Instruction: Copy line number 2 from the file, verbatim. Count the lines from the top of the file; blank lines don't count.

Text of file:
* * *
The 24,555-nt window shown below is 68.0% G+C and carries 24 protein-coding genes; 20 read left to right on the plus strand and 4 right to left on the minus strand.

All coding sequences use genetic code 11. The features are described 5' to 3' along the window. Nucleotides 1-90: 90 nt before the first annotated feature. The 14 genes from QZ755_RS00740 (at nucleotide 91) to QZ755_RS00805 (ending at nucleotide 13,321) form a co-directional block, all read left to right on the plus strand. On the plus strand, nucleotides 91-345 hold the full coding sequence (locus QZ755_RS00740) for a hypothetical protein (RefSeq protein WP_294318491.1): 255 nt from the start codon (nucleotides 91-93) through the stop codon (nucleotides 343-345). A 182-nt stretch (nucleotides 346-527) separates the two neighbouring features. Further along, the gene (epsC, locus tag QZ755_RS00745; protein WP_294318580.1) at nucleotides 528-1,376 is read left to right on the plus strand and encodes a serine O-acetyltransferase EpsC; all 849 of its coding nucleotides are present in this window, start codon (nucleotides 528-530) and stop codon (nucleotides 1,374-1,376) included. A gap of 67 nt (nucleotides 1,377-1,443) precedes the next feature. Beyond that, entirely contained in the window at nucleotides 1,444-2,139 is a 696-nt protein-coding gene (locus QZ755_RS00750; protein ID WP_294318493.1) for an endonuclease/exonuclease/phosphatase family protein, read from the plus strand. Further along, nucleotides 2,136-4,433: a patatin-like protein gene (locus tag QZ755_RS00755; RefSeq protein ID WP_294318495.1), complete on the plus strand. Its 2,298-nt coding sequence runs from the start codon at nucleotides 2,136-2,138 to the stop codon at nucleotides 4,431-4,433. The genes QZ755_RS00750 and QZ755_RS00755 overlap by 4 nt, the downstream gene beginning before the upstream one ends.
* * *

All coding sequences use genetic code 11. The features are described 5' to 3' along the window. Nucleotides 1-90: 90 nt before the first annotated feature. The 14 genes from QZ755_RS00740 (at nucleotide 91) to QZ755_RS00805 (ending at nucleotide 13,321) form a co-directional block, all read left to right on the plus strand. On the plus strand, nucleotides 91-345 hold the full coding sequence (locus QZ755_RS00740) for a hypothetical protein (RefSeq protein WP_294318491.1): 255 nt from the start codon (nucleotides 91-93) through the stop codon (nucleotides 343-345). A 182-nt stretch (nucleotides 346-527) separates the two neighbouring features. Further along, the gene (epsC, locus tag QZ755_RS00745; protein WP_294318580.1) at nucleotides 528-1,376 is read left to right on the plus strand and encodes a serine O-acetyltransferase EpsC; all 849 of its coding nucleotides are present in this window, start codon (nucleotides 528-530) and stop codon (nucleotides 1,374-1,376) included. A gap of 67 nt (nucleotides 1,377-1,443) precedes the next feature. Beyond that, entirely contained in the window at nucleotides 1,444-2,139 is a 696-nt protein-coding gene (locus QZ755_RS00750; protein ID WP_294318493.1) for an endonuclease/exonuclease/phosphatase family protein, read from the plus strand. Further along, nucleotides 2,136-4,433: a patatin-like protein gene (locus tag QZ755_RS00755; RefSeq protein ID WP_294318495.1), complete on the plus strand. Its 2,298-nt coding sequence runs from the start codon at nucleotides 2,136-2,138 to the stop codon at nucleotides 4,431-4,433. The genes QZ755_RS00750 and QZ755_RS00755 overlap by 4 nt, the downstream gene beginning before the upstream one ends.